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Quendrith Johnson

Quendrith Johnson is Los Angeles Correspondent covering everything happening in film in Hollywood... Well, the most interesting things, anyway.
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LAFF: Quincy Jones, Andy Garcia & More Honor Sidney Lumet (1924 - 2011)

By Quendrith Johnson, Los Angeles Correspondent


That Sidney Lumet acted when he was a child is not surprising, but that his gut-driven hard-nose for stories included giving a first job in scoring to someone like Quincy Jones who given up on film music, is surprising. Lumet's off-camera gift was that he could recognize someone's talent often before they knew it themselves.

During LAFF's "Remembering Sidney Lumet" tribute hosted by Los Angeles Times' film guru Kenneth Turan, Quincy Jones, Andy Garcia, and DOG DAY AFTERNOON writer Frank Pierson all shared their first-of moments with the late director.

For a quick refresher on director Sidney Lumet, who died in April 2011, think titles: DOG DAY AFTERNOON, SERPICO, NETWORK, MURDER ON THE ORIENT EXPRESS,  12 ANGRY MEN, GARBO TALKS, A VIEW FROM THE BRIDGE. And 2007's Oscar-rich Philip Seymour Hoffman-driven picture BEFORE THE DEVIL KNOWS YOU'RE DEAD.

Quincy Jones, who is no youngster himself, said "I gave up (the idea of doing movie music) until I was 30. I was at Lena Horne's house. Some guy who worked in movie music was there. Lena told him to listen to my record." Which led to Sidney Lumet, who said "I' want you to come down and look at my movie.' That movie was THE PAWNBROKER (1964)."

Jones was "so unaware of how to score a picture that I did the whole thing in two days, for a whole $8,000 ." Quincy Jones would go on to score 5 Lumet pictures for a whole lot more money, including THE WIZ (Michael Jackson, Diana Ross).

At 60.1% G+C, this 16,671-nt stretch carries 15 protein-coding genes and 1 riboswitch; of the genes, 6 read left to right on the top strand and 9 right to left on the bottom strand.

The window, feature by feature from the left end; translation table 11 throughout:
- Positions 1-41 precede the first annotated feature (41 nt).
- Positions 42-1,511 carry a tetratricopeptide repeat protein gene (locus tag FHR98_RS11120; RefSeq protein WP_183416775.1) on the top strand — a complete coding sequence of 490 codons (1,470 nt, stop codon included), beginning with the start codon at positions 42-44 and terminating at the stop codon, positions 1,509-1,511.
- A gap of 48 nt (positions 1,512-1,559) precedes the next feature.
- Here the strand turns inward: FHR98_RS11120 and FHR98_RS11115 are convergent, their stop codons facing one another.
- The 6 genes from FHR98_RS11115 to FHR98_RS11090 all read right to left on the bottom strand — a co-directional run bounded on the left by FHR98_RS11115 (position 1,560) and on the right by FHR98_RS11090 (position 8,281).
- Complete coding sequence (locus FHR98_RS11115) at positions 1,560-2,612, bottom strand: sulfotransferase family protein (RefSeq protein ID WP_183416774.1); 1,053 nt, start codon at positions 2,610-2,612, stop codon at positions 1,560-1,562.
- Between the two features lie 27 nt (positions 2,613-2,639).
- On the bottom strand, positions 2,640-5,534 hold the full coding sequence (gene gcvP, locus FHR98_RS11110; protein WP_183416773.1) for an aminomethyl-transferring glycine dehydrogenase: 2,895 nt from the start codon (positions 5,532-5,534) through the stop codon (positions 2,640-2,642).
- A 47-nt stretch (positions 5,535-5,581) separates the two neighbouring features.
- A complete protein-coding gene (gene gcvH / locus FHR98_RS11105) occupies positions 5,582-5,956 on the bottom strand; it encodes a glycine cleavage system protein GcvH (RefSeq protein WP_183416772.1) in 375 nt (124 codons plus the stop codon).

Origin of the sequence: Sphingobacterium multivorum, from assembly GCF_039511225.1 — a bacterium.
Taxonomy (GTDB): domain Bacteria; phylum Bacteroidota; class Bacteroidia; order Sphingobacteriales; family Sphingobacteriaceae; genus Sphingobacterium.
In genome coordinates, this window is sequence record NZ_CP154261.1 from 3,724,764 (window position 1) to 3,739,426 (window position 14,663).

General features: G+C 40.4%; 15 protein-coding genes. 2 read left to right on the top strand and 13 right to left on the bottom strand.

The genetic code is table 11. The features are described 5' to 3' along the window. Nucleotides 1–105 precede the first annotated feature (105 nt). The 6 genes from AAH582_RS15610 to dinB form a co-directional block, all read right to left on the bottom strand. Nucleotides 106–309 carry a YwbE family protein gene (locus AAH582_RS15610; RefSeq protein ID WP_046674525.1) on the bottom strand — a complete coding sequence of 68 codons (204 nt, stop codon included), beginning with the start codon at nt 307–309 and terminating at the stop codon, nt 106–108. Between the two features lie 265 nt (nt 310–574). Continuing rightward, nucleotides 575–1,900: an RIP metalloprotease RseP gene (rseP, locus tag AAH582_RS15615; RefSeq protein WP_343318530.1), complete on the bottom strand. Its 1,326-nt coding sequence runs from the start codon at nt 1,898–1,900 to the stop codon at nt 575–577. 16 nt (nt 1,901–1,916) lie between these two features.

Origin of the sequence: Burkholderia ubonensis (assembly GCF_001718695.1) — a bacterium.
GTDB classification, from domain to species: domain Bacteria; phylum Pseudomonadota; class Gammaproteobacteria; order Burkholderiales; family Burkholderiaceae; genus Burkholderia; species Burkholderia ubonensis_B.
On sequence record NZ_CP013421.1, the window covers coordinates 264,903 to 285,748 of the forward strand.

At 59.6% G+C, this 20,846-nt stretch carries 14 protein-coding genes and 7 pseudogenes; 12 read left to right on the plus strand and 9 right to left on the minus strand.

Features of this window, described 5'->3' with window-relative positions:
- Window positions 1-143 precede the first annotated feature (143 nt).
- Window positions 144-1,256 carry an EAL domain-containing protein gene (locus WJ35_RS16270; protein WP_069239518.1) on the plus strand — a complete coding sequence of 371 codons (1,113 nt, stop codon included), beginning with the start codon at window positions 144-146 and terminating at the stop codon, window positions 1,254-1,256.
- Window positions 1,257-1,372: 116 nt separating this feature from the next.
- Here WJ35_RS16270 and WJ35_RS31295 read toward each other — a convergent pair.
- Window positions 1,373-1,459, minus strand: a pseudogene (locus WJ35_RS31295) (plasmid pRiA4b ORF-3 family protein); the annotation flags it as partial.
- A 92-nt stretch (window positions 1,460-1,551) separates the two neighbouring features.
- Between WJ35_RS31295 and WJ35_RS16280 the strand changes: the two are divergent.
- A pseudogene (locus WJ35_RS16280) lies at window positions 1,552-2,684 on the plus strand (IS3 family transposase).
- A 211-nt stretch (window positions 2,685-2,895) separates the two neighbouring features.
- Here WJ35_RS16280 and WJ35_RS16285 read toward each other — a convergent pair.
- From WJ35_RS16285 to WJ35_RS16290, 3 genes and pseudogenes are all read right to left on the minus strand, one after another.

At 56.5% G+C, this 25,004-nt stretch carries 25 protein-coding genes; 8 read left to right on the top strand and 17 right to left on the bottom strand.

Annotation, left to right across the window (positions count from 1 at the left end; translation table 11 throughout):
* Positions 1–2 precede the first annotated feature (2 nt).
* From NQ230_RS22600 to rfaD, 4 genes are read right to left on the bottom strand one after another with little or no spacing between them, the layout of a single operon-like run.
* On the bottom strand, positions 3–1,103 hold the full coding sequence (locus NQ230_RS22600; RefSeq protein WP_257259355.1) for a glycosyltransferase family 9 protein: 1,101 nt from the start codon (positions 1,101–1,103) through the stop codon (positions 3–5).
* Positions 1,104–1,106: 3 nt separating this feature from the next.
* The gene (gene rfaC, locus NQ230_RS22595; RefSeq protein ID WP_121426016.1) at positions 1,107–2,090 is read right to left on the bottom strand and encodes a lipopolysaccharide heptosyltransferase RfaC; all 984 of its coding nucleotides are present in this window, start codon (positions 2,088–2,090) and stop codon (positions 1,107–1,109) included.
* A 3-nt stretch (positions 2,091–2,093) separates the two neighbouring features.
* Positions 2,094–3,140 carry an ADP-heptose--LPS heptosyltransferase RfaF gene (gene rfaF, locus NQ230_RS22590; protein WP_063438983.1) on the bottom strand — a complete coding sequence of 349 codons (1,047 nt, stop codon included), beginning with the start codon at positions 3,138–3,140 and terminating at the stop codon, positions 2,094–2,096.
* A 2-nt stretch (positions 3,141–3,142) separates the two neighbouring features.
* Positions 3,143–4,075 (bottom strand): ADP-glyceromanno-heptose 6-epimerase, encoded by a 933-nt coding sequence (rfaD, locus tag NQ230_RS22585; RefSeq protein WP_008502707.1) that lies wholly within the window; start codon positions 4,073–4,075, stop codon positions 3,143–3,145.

"What Sidney taught me is indelibly painted on my psyche and my soul," he said. 

Writer Frank Pierson pointed out that Lumet "was always looking for the truth, what is the kernel of truth... I felt like I was in my Dad's hands. And we saved Columbia from bankruptcy at the time."

"You made SPIDER-MAN way back then?," Andy Garcia joked. 

Garcia "connected with Sidney as a young actor," he said. "I got a call -- they were doing NIGHT FALLS IN MANHATTAN. I was truly honored to be in it. He was a personal hero."

Pierson said a Lumet hallmark was having his characters' kiss on screen, it was a motif of sorts. Andy Garcia had a different experience altogether with Lumet.

"In our film," he noted, "he gave me one specific piece of direction. He said 'I don't want you to kiss her, get close, but never kiss.' In the movie we never touch (lips). I wonder if he did that on purpose, to break his own (streak)?"

Kenneth Turan clearly loved Lumet as much as his panelists, so it is appropriate to close a recap of the Tribute with a quote from the director, that echoes his life.

"Whenever despair sets in, it takes me about 2 seconds to say 'Cut the nonsense! You're the luckiest man in the world."

Adieu to Sidney Lumet, and stay tuned for more from LAFF 2011 from LA Live.

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About Quendrith Johnson

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